In October 2011, it was revealed that Adam Werritty, a close friend and business associate of then Secretary of State for Defence Liam Fox, was provided with a free desk by Hintze at CQS's London base as part of his £29,000 donation to Fox's charity The Atlantic Bridge.[4][56] Hintze also supplied a private jet for Fox and Werritty to fly from the United States to London in May 2011.[57] These disclosures led to the resignation of Liam Fox (who was then Secretary of State for Defence) and the dismissal of Hintze's then-charity adviser, Oliver Hylton.[58]

Honours[edit]

He was made a Knight Commander of the Papal Order of St. Gregory (KCSG) by Pope Benedict XVI in 2005[59] and was later was elevated to a Knight Grand Cross of the same Order (GCSG).

In January 2013, Hintze was appointed Member of the Order of Australia (AM) for his "significant service to the community through philanthropic contributions to organisations supporting the arts, health and education."[60]

He was knighted in the United Kingdom's 2013 Birthday Honours for services to the arts.[61][62] He received his accolade on 23 October 2013 by The Prince of Wales at Buckingham Palace.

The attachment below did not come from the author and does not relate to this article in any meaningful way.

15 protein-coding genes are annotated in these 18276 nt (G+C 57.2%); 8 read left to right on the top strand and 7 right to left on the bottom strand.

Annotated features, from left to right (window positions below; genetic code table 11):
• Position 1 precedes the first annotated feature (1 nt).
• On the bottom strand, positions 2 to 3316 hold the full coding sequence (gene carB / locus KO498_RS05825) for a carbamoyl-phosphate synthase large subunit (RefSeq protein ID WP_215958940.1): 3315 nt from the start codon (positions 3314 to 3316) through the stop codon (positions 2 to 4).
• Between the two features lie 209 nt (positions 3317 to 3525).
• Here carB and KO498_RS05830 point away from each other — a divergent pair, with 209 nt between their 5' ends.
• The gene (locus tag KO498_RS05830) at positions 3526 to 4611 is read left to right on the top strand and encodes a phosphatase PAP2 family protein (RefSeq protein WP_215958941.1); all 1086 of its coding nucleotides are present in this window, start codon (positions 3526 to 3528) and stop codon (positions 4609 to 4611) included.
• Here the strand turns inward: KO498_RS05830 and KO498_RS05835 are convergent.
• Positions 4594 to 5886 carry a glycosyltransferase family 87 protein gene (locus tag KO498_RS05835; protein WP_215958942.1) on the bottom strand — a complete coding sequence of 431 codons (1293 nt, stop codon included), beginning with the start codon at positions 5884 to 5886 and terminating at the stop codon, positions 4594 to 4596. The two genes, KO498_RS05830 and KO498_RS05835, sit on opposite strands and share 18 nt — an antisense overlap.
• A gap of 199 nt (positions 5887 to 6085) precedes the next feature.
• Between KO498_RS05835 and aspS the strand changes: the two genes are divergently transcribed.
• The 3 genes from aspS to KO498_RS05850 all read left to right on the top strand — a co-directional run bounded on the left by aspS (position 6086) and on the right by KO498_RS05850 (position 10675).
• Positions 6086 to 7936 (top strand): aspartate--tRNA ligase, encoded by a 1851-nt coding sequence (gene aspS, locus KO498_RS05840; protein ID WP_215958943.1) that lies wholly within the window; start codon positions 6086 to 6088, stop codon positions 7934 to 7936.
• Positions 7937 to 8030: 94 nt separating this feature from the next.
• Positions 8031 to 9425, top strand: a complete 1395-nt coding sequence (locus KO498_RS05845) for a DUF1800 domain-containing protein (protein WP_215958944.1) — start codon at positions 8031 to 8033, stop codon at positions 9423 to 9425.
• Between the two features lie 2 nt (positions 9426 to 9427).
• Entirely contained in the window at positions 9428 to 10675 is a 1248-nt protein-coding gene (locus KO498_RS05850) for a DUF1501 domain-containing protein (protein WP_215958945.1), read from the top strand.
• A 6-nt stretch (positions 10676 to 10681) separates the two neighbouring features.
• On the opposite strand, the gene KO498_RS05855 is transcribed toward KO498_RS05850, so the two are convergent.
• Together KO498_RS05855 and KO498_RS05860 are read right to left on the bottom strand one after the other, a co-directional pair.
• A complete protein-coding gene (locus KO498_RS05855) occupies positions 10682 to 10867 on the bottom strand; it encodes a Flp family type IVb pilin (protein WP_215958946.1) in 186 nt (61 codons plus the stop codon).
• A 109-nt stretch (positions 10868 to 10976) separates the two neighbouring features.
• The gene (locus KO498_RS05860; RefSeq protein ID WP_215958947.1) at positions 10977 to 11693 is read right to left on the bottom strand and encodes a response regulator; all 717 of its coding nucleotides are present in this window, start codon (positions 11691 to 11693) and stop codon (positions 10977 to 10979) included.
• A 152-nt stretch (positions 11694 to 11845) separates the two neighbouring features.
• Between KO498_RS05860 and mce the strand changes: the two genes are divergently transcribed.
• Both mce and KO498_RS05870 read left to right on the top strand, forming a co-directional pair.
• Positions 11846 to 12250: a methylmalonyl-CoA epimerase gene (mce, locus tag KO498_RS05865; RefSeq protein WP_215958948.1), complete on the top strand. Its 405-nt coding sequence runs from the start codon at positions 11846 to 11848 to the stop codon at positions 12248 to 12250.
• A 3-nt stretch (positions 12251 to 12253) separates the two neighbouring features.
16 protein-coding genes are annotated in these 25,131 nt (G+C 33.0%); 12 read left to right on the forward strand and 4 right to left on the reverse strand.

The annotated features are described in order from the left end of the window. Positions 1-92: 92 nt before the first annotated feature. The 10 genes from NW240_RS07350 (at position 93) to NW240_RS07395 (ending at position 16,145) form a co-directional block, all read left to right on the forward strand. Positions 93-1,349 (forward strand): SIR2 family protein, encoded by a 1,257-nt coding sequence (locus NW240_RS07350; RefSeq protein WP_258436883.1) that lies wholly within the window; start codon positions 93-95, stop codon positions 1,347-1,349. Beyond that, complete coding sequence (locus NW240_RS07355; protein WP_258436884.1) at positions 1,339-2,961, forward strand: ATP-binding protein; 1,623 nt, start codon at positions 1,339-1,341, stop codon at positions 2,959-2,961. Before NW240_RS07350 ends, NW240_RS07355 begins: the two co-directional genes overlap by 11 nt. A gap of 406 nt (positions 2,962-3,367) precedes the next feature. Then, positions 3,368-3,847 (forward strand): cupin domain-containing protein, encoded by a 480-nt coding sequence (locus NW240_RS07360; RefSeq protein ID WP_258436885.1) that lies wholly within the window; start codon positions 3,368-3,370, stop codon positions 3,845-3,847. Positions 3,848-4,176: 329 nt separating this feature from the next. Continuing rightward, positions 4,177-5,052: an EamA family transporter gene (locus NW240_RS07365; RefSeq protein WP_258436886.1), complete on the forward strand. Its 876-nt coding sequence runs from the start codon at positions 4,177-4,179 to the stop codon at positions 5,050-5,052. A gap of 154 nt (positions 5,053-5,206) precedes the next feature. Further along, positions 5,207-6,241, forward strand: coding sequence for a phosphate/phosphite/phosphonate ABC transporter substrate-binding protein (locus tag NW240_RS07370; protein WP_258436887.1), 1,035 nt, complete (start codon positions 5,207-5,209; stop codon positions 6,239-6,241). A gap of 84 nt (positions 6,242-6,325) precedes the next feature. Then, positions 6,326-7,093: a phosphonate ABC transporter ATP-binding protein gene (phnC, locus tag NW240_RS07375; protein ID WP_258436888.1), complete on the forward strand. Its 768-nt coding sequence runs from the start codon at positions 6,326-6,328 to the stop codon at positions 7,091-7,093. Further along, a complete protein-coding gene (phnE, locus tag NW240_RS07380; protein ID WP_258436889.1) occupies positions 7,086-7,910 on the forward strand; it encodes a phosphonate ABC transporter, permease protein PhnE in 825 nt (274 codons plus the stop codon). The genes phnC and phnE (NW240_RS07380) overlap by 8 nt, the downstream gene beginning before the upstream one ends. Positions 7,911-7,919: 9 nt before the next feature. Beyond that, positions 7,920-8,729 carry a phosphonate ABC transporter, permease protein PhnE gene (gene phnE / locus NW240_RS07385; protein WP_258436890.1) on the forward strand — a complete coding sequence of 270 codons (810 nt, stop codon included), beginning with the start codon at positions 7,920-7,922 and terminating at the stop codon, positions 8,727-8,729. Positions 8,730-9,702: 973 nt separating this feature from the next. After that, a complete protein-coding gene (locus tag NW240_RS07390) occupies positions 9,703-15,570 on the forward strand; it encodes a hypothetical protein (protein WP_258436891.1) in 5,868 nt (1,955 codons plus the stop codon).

Personal life[edit]

Married to American citizen Dorothy, whom he met at Harvard,[63] the couple have four children, partially educated at British private schools.[3] Hintze is a Roman Catholic.[64]

Wealth rankings[edit]

Year BRW
Rich 200
Forbes
Australia's 50 Richest
Rank Net worth (A$) Rank Net worth (US$)
2011[65][66] $0.614 billion Increase 15 Decrease $1.40 billion Increase
2012[67][68] 40 $0.81 billion Increase 16 Decrease $1.40 billion Steady
2013[69][70][71] 43 Decrease $0.86 billion Increase 16 Steady $1.55 billion Increase
2014[72][73][74] 23 Increase $1.37 billion Increase 15 Increase $1.70 billion Increase
2015[75][76] 21 Increase $1.75 billion Increase 15 Steady $1.90 billion Increase
2016[1][2] 37 Decrease $1.32 billion Decrease 13 Increase $1.80 billion Decrease
2017[77][78] 24 Increase $1.98 billion Increase 17 Decrease $2.3 billion Increase
2018[79][78] 22 Increase $2.56 billion Increase
Legend
Icon Description
Steady Has not changed from the previous year
Increase Has increased from the previous year
Decrease Has decreased from the previous year

References[edit]